This Harry Potter actor is taking on Amazon with his e-commerce venture Flubit

Why young entrepreneur Bertie Stephens’ firm Flubit is one to watch

Entrepreneur Bertie Stephens is just 27, but he’s already the founder and CEO of one of the UK’s largest online marketplaces.

His firm, the London based internet shopping company Flubit.com, claims it is the biggest independent market place in the UK and the third biggest overall behind Amazon and Ebay.

Before founding the company, Stephens had a stint in the film industry, where he played Harry Potter character Neville Longbottom’s stunt double.

The money he earned went into setting up Flubit.

We spoke to Stephens to find out more.

VITAL STATISTICS

·         Company: Flubit.com

·         What it does: Flubit is an ecommerce platform that has the power to create better prices on the exact products you’re about to buy online. 

·         Turnover: £15m

·         Growth: 200% year on year

·         Founded:  April 2011, London

·         Founder/s: Bertie Stephens and Adel Louertatani

·         Size of team: 70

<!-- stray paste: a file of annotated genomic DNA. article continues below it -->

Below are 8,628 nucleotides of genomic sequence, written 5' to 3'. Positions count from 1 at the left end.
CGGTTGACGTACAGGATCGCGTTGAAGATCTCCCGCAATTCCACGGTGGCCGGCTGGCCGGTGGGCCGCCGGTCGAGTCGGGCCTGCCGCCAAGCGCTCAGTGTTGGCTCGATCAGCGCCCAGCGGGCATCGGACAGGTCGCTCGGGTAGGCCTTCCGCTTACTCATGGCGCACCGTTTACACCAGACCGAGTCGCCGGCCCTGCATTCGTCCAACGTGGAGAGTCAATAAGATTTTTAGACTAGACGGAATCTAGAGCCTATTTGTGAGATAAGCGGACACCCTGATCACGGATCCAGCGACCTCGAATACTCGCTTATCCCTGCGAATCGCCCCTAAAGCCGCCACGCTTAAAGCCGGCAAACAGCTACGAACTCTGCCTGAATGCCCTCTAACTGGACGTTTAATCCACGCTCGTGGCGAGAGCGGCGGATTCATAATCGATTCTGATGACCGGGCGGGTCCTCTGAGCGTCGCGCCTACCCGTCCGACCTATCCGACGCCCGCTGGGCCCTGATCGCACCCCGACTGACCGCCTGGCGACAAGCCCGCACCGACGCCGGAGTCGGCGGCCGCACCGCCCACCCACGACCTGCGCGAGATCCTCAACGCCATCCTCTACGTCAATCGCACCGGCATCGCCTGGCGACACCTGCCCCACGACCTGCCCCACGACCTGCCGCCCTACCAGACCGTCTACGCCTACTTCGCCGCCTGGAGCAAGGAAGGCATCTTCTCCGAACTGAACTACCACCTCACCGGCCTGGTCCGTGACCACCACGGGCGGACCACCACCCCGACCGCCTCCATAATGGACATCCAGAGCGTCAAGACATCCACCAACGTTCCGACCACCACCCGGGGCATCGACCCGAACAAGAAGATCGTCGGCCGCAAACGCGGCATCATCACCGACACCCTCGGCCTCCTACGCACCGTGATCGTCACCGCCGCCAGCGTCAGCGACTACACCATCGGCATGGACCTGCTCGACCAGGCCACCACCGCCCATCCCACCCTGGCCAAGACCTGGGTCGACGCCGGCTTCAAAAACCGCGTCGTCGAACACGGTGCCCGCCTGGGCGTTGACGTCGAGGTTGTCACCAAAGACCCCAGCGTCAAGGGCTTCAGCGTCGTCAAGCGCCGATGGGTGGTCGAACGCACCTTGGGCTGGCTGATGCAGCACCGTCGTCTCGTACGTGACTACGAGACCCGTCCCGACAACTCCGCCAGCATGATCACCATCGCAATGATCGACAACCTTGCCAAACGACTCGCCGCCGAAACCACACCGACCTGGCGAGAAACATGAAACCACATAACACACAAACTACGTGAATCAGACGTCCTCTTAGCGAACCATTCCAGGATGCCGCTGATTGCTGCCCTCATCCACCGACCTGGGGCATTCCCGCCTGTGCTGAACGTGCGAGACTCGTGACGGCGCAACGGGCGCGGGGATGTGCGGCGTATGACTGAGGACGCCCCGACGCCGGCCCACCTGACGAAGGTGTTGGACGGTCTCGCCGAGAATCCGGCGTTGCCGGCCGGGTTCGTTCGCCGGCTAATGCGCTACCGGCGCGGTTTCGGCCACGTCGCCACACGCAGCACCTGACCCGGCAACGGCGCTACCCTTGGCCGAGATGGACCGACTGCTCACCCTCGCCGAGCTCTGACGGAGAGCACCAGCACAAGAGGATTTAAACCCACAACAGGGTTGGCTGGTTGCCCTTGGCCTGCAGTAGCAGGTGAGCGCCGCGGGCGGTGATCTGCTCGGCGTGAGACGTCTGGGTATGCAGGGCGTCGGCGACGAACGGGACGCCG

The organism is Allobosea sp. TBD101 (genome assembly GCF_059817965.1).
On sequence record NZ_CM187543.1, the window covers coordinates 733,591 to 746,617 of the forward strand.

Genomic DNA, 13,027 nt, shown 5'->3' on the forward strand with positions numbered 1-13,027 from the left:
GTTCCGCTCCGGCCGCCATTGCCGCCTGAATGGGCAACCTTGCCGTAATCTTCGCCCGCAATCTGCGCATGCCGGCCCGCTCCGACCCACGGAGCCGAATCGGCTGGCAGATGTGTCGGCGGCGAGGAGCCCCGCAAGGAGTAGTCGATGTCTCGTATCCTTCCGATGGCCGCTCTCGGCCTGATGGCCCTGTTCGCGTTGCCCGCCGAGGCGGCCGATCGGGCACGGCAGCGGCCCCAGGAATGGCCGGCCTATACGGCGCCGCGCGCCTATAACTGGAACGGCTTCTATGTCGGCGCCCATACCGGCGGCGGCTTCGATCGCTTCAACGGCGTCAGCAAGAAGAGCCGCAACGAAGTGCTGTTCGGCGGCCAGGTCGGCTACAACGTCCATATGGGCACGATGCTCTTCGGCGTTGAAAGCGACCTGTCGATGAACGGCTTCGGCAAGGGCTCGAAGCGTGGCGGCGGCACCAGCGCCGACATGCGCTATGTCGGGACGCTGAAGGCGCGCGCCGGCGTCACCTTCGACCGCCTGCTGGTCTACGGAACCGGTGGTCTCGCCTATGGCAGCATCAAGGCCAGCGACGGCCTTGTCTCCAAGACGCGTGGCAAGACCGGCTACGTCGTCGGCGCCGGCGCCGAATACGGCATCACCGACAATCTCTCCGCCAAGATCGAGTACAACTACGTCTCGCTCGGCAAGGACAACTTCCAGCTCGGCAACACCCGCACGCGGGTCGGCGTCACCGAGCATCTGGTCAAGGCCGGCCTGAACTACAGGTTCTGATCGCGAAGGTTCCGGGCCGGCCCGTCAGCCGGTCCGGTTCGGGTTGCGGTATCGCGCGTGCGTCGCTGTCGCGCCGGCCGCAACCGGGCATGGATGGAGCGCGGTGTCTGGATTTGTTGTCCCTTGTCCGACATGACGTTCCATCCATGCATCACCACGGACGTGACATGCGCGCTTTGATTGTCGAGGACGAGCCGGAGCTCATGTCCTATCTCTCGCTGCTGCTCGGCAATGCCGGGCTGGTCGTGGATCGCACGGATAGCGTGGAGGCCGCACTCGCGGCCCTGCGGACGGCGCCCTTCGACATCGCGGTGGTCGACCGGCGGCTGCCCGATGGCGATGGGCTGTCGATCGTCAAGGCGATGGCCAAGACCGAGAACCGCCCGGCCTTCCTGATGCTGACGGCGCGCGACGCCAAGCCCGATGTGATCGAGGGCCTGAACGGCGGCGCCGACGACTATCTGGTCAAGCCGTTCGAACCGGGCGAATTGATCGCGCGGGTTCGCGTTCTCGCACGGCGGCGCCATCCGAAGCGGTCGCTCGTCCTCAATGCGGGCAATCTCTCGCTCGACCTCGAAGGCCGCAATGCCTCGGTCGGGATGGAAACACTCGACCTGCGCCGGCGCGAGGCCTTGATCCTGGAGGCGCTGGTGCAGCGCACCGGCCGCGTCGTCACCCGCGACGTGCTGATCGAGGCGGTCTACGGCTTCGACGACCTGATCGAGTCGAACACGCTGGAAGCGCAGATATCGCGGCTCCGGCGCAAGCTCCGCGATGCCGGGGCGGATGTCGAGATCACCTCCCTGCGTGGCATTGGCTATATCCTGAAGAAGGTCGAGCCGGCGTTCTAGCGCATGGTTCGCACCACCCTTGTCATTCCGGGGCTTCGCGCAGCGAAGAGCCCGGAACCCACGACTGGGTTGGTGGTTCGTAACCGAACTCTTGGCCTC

What problem are you trying to solve?

The Flubit concept is simple but very different from the conventional eCommerce approach. Most marketplaces follow a traditional shopping model – products are listed publicly for buyers to browse and they click and buy. Flubit.com doesn’t do that and we don’t list any products. Instead, users paste the product weblinks from Amazon.co.uk and other large marketplaces and retailers and Flubit creates a better, unique and private offer for that exact same item.

Flubit.com is incredibly simple to use, creates better prices for users on items they were going to buy anyway.  The conversion rate is around 30%, which is nearly ten times better than traditional online shops.

How big is the market – and how much of it do you think you can own?